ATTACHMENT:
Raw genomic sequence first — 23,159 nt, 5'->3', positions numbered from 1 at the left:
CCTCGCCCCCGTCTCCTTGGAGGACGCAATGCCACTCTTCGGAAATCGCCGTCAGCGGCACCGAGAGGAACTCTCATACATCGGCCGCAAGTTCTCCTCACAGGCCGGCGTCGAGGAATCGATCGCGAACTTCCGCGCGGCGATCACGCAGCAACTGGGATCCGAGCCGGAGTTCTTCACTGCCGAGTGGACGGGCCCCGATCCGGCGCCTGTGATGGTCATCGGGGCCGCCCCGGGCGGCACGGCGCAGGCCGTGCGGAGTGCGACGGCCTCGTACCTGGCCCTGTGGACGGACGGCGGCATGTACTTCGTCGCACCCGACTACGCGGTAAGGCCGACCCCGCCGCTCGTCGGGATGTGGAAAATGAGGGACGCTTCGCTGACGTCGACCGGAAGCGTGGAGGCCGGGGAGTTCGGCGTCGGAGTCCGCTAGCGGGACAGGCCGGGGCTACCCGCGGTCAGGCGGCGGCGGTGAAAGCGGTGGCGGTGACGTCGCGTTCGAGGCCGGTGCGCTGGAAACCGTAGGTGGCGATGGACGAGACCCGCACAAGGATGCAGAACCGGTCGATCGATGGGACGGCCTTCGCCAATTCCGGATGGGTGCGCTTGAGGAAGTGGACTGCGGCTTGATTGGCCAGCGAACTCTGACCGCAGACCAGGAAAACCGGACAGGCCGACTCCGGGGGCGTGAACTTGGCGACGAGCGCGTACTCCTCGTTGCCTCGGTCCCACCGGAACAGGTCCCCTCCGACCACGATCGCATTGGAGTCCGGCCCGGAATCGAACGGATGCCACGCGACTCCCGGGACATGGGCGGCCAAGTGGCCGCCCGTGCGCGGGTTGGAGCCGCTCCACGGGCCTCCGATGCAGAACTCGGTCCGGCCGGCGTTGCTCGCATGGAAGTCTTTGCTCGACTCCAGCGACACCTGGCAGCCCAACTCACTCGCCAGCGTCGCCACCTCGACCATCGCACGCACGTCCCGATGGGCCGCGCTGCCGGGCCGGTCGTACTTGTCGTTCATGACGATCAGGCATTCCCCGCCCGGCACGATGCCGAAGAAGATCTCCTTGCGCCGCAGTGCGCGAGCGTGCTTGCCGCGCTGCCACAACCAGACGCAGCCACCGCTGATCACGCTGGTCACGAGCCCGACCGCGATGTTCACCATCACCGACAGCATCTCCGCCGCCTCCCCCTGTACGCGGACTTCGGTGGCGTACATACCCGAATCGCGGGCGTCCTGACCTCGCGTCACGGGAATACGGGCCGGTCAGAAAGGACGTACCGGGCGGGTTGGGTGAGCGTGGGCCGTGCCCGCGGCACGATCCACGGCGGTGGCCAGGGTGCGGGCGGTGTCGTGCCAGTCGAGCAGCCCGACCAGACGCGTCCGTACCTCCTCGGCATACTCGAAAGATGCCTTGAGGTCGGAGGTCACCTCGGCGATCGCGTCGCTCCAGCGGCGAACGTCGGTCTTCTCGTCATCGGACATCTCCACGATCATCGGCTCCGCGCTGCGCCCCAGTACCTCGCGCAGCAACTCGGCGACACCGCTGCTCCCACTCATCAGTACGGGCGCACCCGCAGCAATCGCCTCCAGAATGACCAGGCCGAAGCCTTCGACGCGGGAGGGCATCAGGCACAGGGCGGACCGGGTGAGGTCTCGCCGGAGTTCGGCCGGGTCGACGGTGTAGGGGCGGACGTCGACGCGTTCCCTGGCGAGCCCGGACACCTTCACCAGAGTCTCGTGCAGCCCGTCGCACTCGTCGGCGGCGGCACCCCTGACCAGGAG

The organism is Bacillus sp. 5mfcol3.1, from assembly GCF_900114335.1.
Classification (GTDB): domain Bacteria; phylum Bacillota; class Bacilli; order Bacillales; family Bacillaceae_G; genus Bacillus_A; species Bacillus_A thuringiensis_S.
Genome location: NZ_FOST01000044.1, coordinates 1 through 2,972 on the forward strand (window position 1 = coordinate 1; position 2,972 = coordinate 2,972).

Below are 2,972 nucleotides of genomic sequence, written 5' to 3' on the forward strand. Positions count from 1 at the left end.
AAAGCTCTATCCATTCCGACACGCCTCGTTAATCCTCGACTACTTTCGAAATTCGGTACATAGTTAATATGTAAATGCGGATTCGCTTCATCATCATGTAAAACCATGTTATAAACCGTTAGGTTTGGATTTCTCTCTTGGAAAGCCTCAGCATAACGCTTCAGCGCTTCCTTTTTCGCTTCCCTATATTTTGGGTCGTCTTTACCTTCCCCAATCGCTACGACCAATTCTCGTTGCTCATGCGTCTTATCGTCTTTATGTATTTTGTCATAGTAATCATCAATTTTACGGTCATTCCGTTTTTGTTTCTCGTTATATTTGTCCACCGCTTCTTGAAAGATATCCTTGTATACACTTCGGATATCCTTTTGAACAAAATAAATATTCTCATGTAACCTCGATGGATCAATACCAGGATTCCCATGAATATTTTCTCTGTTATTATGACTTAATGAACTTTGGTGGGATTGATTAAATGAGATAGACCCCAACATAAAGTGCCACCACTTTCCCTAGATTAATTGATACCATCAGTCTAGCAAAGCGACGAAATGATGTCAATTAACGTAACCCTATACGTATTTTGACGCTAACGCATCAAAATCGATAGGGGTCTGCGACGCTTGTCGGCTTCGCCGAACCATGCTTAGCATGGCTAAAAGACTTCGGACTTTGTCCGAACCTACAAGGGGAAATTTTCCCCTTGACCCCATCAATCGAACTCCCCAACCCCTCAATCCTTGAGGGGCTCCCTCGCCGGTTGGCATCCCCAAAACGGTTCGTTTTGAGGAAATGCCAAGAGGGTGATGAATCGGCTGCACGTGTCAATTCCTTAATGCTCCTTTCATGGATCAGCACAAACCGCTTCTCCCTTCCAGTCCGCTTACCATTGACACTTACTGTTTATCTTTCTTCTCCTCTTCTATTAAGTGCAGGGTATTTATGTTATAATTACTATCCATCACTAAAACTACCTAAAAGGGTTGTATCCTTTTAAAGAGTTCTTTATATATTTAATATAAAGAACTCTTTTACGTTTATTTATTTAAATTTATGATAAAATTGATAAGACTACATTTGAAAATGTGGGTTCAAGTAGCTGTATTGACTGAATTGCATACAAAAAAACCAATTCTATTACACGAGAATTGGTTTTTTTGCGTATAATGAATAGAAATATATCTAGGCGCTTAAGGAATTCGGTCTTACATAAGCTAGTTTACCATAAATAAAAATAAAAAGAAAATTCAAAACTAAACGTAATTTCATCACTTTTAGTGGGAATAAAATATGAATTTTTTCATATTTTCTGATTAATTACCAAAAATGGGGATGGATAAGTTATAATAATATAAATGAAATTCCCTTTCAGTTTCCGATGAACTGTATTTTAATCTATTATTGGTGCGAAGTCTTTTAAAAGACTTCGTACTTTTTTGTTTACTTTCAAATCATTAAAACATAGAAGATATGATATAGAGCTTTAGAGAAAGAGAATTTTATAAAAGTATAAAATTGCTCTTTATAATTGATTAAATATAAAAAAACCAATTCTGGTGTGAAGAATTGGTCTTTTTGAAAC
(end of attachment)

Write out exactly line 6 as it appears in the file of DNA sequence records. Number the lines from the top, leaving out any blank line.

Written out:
Below are 2,972 nucleotides of genomic sequence, written 5' to 3' on the forward strand. Positions count from 1 at the left end.